Nicaragua Population, Politics and Economy

Nicaragua Population, Politics and Economy

Population in Nicaragua

According to directoryaah, about 5.47 million people live in the Republic of Nicaragua, with the fertile coastal plains in the west of the country being very densely populated, while only about a tenth of the population lives in the eastern half of the country (Caribbean lowlands). A little less than two thirds of the people live in cities; by far the largest city is the capital Managua on the banks of the lake of the same name, in whose metropolitan area around 1.37 million people live. Other larger cities are León (395,000 residents in the metropolitan area), Masaya (315,000 in the metropolitan area) and Chinandega (440,000 in the metropolitan area).

The official language and also the colloquial language is Spanish. Creole English and the various languages of the Indian tribes are also spoken (e.g. Rama, Misquito, Sumo). 85% of the population are Catholic Christians. Protestants (Moravian Church) form a religious minority.

The mean life expectancy is 70 years. Children are required to attend school for six years and the literacy rate is around 68%.

Politics and economics in Nicaragua

It is true that Columbus discovered the area of today’s Nicaragua as early as 1502. But it was not until 1524 that the country was conquered by the Spaniard Francesco de Hernández de Córdoba. He already founded the two cities of León and Granada – today the second and third largest in Nicaragua. The first Central American diocese was established in León. In 1821 Nicaragua became independent. The US occupied the country from 1912 to 1925 and then again until 1933. When they left, an heir was left, the “American” Anastasio Somoza Garcia. The Somoza clan ruled Nicaragua dictatorially for more than four decades. A civil war followed that lasted until 1990. Since then, the country called the “presidential republic” has been considerably quieter.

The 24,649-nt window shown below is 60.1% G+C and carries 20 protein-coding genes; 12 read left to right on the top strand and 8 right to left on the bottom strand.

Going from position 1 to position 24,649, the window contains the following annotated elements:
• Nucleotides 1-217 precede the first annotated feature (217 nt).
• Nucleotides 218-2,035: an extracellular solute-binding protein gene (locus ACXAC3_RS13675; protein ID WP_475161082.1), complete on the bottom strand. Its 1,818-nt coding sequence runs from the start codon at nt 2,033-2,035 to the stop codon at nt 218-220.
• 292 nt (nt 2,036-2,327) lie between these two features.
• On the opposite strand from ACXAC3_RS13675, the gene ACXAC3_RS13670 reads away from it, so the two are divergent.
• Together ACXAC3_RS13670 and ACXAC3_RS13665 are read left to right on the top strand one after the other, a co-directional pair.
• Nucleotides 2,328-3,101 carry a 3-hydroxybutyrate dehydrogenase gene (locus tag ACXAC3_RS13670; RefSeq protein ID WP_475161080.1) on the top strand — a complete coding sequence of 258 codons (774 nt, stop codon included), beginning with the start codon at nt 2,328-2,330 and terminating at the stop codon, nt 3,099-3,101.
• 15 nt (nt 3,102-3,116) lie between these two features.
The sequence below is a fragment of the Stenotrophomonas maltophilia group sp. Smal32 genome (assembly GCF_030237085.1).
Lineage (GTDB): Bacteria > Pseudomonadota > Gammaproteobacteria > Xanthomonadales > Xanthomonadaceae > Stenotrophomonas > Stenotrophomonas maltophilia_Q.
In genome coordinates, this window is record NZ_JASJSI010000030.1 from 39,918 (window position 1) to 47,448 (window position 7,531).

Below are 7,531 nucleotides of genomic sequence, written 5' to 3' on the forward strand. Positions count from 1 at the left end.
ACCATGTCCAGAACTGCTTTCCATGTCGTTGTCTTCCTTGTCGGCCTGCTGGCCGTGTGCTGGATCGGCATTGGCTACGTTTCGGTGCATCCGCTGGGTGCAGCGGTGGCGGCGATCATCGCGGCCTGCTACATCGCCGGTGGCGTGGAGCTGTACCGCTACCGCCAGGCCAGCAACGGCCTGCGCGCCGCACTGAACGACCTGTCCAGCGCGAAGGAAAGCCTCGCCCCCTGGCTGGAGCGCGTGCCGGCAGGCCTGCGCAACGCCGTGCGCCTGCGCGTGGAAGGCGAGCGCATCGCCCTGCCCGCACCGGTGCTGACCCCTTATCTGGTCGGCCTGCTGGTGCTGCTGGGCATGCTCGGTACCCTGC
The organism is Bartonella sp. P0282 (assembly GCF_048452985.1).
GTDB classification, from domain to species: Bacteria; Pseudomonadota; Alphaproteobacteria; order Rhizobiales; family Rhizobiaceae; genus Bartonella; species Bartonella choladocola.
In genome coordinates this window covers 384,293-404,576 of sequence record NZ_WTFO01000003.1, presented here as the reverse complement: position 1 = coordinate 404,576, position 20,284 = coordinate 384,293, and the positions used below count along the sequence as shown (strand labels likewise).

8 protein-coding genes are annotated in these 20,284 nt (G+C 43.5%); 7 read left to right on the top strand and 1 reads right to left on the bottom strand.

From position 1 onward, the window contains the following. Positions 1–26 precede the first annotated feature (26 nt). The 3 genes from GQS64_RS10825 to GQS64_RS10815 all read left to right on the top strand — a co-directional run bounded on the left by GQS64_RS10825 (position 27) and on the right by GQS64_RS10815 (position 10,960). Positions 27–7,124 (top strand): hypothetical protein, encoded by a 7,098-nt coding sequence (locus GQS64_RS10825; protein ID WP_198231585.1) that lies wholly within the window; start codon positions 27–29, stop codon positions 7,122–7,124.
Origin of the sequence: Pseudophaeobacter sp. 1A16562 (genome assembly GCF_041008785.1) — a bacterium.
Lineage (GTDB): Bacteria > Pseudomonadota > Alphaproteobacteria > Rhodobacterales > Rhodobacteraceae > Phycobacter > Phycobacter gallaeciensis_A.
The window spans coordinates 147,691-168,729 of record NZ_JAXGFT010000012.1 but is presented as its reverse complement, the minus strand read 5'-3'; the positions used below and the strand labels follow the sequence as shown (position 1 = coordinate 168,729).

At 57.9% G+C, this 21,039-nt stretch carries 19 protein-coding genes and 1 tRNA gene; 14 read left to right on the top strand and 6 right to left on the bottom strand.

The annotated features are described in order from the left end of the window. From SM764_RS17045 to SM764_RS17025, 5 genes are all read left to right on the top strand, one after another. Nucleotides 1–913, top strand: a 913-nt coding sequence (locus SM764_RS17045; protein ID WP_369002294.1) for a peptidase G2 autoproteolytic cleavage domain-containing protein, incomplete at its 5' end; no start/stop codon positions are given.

Nicaragua Politics

According to ebizdir, the economy suffered significantly during the long decades of dictatorship and civil war. The country’s mineral resources are only partially used. The main focus is on the mining of copper, silver, gold and semi-precious stones. However, it is not mining that is responsible for exports, but mainly agriculture, offering cotton and coffee, sugar cane and bananas, tobacco and cocoa. After coffee and cotton, meat is one of the country’s most important export goods. Corn and rice, millet and cassava, plus the ubiquitous beans, are grown for the domestic market. Cattle breeding has declined in recent years, but the aim is to push this sector more forward. This is also being considered in the fishing industry, which has so far been of little importance. However, lobsters and crabs are exported. Tourism hardly plays a role economically.